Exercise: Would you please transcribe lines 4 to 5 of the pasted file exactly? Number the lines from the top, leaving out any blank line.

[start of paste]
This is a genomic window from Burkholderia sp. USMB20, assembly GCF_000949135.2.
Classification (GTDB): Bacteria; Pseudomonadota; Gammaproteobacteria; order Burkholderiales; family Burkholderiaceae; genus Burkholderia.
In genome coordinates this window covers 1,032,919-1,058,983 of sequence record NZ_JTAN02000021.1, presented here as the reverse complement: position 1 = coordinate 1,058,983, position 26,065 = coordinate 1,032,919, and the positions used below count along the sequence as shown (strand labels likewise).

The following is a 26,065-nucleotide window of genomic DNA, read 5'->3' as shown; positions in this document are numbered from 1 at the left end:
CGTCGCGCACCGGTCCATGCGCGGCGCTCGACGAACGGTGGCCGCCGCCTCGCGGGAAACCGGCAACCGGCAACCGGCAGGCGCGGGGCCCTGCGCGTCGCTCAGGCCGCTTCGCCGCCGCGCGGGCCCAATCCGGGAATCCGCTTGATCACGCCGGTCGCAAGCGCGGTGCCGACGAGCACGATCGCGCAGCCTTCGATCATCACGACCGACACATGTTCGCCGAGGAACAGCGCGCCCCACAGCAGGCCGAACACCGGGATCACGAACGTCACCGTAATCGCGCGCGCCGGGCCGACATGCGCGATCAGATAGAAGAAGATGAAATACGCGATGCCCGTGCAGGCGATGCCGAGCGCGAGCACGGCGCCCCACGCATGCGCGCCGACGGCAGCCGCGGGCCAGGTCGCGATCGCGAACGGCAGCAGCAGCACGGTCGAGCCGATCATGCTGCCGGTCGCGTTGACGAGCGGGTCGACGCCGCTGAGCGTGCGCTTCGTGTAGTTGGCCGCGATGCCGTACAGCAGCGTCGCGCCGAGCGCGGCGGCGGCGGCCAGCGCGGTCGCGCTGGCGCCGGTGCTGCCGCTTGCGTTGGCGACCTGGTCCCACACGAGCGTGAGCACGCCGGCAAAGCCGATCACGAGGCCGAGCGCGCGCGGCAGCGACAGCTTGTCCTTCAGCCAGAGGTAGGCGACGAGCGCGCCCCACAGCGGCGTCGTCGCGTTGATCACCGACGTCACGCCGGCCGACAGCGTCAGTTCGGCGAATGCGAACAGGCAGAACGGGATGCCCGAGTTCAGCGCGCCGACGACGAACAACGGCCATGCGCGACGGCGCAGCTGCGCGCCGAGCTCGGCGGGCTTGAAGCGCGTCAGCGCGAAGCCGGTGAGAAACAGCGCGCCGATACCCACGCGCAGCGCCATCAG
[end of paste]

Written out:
The following is a 26,065-nucleotide window of genomic DNA, read 5'->3' as shown; positions in this document are numbered from 1 at the left end:
CGTCGCGCACCGGTCCATGCGCGGCGCTCGACGAACGGTGGCCGCCGCCTCGCGGGAAACCGGCAACCGGCAACCGGCAGGCGCGGGGCCCTGCGCGTCGCTCAGGCCGCTTCGCCGCCGCGCGGGCCCAATCCGGGAATCCGCTTGATCACGCCGGTCGCAAGCGCGGTGCCGACGAGCACGATCGCGCAGCCTTCGATCATCACGACCGACACATGTTCGCCGAGGAACAGCGCGCCCCACAGCAGGCCGAACACCGGGATCACGAACGTCACCGTAATCGCGCGCGCCGGGCCGACATGCGCGATCAGATAGAAGAAGATGAAATACGCGATGCCCGTGCAGGCGATGCCGAGCGCGAGCACGGCGCCCCACGCATGCGCGCCGACGGCAGCCGCGGGCCAGGTCGCGATCGCGAACGGCAGCAGCAGCACGGTCGAGCCGATCATGCTGCCGGTCGCGTTGACGAGCGGGTCGACGCCGCTGAGCGTGCGCTTCGTGTAGTTGGCCGCGATGCCGTACAGCAGCGTCGCGCCGAGCGCGGCGGCGGCGGCCAGCGCGGTCGCGCTGGCGCCGGTGCTGCCGCTTGCGTTGGCGACCTGGTCCCACACGAGCGTGAGCACGCCGGCAAAGCCGATCACGAGGCCGAGCGCGCGCGGCAGCGACAGCTTGTCCTTCAGCCAGAGGTAGGCGACGAGCGCGCCCCACAGCGGCGTCGTCGCGTTGATCACCGACGTCACGCCGGCCGACAGCGTCAGTTCGGCGAATGCGAACAGGCAGAACGGGATGCCCGAGTTCAGCGCGCCGACGACGAACAACGGCCATGCGCGACGGCGCAGCTGCGCGCCGAGCTCGGCGGGCTTGAAGCGCGTCAGCGCGAAGCCGGTGAGAAACAGCGCGCCGATACCCACGCGCAGCGCCATCAG